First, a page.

Figure 4-8. Caudal block.
(d) The patient should be informed about the pressure she may feel.
She may have a "crazy bone" feeling in her legs, hip, or back at the time the catheter is
inserted if it touches a nerve.
(e) Both the caudal and the lumbal epidural require frequent
observation and a physician's administration, which limits their use.
a. General anesthesia produces loss of sensation and loss of consciousness. It
is seldom indicated for uncomplicated vaginal delivery. It is used in cases of fetal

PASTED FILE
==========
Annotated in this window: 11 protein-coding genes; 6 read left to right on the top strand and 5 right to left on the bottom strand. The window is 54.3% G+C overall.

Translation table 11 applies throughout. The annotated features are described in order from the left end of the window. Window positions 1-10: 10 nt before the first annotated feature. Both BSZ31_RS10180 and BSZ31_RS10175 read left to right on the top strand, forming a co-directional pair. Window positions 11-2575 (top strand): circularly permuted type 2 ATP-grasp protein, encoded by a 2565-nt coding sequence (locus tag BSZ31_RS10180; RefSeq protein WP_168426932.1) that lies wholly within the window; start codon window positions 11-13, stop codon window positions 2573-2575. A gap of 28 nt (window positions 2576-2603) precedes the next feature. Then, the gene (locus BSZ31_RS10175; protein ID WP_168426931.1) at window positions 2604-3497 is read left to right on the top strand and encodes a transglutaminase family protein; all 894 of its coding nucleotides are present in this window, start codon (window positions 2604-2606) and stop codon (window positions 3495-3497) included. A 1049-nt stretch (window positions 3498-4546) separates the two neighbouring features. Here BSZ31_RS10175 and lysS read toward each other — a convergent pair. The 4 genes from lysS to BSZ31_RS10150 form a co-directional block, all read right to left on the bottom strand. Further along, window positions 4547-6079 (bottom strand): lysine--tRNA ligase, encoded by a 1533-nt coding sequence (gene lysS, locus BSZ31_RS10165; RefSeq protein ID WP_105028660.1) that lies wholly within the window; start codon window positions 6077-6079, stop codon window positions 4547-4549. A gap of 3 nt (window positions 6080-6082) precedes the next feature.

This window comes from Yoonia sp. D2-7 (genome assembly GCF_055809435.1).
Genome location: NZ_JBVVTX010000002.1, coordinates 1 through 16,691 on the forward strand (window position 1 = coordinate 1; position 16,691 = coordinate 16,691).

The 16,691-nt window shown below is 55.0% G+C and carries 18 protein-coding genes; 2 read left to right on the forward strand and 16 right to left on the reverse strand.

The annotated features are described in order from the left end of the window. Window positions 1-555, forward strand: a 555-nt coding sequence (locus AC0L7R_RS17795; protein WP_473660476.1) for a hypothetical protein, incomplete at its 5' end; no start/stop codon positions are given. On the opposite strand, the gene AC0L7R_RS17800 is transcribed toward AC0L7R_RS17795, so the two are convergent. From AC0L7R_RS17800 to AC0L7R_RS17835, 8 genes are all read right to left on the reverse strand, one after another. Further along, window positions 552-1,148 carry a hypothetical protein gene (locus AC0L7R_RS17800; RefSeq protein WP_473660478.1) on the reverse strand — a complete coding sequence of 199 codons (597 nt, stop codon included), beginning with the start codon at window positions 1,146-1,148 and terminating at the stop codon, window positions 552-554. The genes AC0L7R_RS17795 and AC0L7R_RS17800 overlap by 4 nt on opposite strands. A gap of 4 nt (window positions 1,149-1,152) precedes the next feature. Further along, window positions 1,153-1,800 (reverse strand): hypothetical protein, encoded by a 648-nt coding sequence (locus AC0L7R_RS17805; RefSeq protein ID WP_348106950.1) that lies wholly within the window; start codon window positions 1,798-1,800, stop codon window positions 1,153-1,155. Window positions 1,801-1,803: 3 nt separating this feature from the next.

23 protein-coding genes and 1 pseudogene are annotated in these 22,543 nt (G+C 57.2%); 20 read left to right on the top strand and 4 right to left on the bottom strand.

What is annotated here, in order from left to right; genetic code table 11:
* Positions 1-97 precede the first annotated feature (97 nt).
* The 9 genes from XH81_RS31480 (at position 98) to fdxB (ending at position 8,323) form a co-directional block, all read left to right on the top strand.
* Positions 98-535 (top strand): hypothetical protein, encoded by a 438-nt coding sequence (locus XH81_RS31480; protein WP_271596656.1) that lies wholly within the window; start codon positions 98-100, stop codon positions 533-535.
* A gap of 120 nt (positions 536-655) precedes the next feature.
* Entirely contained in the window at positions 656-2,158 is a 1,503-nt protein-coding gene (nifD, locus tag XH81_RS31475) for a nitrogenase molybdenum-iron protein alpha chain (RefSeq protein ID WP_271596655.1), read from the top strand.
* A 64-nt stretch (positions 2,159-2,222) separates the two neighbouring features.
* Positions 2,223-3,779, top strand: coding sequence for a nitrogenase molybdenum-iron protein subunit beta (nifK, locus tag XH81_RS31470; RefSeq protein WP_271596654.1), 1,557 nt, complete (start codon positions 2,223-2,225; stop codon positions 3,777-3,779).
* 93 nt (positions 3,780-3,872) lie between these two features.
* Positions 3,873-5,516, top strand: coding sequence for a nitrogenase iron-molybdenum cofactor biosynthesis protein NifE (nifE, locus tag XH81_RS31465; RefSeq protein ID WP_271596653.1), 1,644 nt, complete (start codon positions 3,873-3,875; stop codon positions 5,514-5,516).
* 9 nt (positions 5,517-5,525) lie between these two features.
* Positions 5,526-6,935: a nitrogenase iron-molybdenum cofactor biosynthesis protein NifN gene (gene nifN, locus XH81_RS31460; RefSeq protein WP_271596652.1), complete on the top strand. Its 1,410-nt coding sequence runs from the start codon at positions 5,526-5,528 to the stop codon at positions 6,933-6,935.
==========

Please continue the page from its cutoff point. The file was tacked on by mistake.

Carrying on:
distress requiring immediate delivery and used for C-section when spinal anesthesia is
b. The disadvantages are as follows:
The patient is unable to participate.
(2) It rapidly crosses the placenta causing fetal anesthesia, respiratory
depression, and possible anoxia (loss of oxygen).
(3) There is increased risk of maternal aspiration -- evaluate how recently
the patient has eaten.
There is possible hemorrhage since nitrous oxide yields uterine